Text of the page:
I was so incredibly relieved to read recently that Junot Diaz — brilliant prose stylist, raucous storyteller and newly minted MacArthur fellow — admitted in The New York Times that he struggled with writing short stories. Relieved, mostly because I find writing short stories terribly, awfully, horribly difficult, too! It is really nice (in a non-schadenfreudish way, of course) to know that a certified genius writer struggles, instead of unfurling plumes of his geniusness with effortlessness and aplomb. I read his interview and felt twangs of relatedness when he described working on a short story for a year, only to scrap it — because I’ve done that, too! Grrr, frustrating…all that work for such an itty-bitty thing, only to have it turn out to be a “farrago of nonsense” (as he wonderfully puts it) at the end!
(Has anyone read Diaz’s This is How You Lose Her yet? I’m dying to read it.)
I don’t know why it’s such a struggle for me to belt out short stories. But in truth, short-form work has always been hard for me, much harder than writing long stuff. I liked the Times article’s notion of “creative metabolism”: mine is uniquely suited to writing long stuff. I can plod everyday just a bit, be dogged and persistent and disciplined — all good things to bring to the table when writing projects resemble marathons instead of sprints. Mentally, I think I’m a wider lens thinker — I like seeing the landscape of the story, the world of it, the connections between the different pieces. I like larger canvasses to work with. But the only short stories I’ve ever felt satisfied with were ones that wrote themselves, where I hammered them out like big guitar riffs and they just unfolded themselves out on the page — how do I repeat that kind of magic? I have no idea.
(Incidentally, I had the same problem learning to make short films in film school. Feature-length screenplays? Sure, no problem! A tiny yet perfect short film? Ugh! In the end, I realized that you couldn’t just cram the typical three-act structure into a short. And I also realized the type of short I was best suited for — an intimate, lyrical moment, a shift in consciousness — and just wrote and directed those.)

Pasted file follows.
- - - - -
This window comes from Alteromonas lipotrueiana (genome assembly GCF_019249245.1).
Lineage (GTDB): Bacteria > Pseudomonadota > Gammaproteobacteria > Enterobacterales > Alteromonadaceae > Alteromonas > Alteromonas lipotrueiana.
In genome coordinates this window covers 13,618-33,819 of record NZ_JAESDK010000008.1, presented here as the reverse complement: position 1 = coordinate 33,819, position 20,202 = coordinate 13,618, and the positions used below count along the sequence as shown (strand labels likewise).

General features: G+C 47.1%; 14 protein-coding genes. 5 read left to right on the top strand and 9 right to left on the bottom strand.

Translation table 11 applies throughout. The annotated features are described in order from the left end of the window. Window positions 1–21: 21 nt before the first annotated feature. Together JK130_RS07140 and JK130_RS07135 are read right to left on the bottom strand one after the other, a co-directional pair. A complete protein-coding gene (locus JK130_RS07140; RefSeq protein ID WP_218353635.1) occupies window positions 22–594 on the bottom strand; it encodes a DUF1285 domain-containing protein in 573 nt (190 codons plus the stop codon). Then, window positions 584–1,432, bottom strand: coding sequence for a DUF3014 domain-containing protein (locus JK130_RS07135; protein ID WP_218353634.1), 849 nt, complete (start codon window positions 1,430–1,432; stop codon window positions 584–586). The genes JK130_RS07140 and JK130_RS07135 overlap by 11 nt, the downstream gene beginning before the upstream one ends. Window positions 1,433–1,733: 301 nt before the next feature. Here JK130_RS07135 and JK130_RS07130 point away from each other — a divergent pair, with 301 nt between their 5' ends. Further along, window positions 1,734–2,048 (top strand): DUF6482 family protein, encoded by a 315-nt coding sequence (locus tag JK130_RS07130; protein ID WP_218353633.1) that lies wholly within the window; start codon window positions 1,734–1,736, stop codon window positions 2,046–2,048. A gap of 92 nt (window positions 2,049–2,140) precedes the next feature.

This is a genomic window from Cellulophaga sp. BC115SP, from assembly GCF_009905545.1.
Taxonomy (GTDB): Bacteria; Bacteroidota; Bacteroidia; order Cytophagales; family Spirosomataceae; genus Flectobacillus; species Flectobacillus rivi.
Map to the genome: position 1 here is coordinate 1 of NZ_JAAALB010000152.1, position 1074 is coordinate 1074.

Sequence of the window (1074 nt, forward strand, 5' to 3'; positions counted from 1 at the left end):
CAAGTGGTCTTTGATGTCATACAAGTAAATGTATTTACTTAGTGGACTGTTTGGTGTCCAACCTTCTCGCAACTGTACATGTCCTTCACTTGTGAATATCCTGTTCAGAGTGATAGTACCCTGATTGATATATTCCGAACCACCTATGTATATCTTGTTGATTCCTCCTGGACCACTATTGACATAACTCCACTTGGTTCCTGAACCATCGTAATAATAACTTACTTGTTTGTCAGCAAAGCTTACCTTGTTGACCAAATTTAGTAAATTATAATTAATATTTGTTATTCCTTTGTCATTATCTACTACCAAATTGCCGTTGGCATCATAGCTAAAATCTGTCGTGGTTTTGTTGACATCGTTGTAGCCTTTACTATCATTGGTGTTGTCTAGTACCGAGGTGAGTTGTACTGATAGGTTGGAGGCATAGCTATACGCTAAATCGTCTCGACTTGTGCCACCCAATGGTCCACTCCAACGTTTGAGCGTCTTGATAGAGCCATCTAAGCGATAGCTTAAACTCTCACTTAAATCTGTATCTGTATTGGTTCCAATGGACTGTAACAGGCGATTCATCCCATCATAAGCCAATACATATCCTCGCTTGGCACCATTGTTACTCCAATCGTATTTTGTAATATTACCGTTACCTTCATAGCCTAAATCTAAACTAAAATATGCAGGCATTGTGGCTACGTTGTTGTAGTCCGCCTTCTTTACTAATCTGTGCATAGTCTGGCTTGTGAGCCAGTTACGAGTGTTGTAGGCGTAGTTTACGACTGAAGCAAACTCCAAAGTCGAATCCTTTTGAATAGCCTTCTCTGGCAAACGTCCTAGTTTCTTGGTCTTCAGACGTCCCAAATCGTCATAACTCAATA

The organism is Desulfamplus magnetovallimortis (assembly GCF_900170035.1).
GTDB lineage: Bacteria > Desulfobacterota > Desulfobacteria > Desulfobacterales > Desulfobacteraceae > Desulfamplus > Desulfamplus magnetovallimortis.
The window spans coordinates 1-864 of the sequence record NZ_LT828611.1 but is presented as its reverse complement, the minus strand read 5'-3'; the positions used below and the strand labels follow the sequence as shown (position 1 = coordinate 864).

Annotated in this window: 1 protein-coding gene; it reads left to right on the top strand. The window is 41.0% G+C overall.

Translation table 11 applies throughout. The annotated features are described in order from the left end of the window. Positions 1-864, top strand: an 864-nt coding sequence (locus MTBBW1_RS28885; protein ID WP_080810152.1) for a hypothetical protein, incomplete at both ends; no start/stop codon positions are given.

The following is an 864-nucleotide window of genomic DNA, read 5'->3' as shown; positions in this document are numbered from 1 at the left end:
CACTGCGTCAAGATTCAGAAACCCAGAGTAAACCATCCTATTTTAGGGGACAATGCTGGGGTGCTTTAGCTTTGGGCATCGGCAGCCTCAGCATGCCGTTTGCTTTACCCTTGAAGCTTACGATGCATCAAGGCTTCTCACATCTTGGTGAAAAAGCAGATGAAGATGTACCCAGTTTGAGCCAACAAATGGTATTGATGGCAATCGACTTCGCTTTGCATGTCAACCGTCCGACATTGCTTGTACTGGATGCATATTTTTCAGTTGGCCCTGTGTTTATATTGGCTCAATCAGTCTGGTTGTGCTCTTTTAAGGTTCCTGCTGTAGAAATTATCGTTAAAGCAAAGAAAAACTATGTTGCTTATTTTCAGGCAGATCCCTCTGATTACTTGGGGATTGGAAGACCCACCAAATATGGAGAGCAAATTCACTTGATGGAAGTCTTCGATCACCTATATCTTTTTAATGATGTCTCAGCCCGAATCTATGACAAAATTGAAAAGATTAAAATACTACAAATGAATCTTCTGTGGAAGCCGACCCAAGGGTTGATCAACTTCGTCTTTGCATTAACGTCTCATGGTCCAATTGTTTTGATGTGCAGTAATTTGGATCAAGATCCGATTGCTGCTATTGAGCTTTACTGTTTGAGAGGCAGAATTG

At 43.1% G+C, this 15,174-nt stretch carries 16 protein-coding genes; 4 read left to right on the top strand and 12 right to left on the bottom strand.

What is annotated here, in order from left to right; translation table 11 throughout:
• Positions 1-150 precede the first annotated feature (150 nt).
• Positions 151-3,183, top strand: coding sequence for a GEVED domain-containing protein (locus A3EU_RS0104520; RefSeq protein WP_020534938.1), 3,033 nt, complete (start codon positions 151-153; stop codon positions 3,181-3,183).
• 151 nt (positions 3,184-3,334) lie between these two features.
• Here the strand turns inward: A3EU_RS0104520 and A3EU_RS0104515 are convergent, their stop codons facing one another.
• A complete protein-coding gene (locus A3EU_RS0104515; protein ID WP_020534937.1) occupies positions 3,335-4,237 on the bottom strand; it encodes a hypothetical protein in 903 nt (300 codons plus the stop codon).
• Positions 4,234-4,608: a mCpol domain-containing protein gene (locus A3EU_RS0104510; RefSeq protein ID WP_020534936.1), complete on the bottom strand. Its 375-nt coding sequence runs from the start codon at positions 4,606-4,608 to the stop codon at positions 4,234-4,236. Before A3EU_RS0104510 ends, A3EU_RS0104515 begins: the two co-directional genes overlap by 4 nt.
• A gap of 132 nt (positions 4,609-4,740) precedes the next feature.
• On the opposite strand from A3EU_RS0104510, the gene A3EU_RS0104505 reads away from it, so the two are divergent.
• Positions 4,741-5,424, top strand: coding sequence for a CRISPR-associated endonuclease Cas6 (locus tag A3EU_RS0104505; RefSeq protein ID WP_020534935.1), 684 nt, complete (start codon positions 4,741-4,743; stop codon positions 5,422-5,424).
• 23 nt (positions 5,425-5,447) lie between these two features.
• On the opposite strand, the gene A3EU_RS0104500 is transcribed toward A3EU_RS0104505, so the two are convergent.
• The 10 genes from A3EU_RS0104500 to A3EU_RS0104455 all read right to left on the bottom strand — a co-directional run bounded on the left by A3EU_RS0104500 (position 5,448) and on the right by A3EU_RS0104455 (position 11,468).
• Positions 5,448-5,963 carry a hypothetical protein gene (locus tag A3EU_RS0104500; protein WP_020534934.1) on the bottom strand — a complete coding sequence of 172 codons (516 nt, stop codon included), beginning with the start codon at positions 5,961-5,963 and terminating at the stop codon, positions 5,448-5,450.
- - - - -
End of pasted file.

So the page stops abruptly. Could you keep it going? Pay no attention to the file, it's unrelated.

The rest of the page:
Strangely enough, my favorite short story writing experiences so far are when I am being playful and silly — when I wonder stuff like, Oh, what if Dracula was a playboy in New York? or Clairvoyant bikini waxers…how would that pan out? I call it the Tina Fey/”girl walks into a bar” mental approach to writing, a very TV-comedy methodology, taking something that sounds like a punchline and exploring and probing it a bit. Now, whether or not those stories are any good is a whole other matter, but at least I finish them.
(I’m thinking of revisiting some short story collections with more of a writer’s eye: re-reading Neil Gaiman and Angela Carter, for example. Any suggestions, dear readers? Sci-fi and supernatural/fantasy collections especially welcome.)
I set a goal for myself this summer to write more short stories, and I did, and I’m proud I pushed myself. But none of those stories are really working and I’m kind of in the middle of a big suckfest about it. (You know, the kind where you tell yourself, “Self, you suck!”) I tinker with the idea of creating a “short story bootcamp” for myself, but of course, I’m flailing in the dark on what to actually do. I’m frankly just relieved that this fall I’m going to start another novel. Novels, I can do. Short stories, I shake my fist in frustration and bewilderment at you!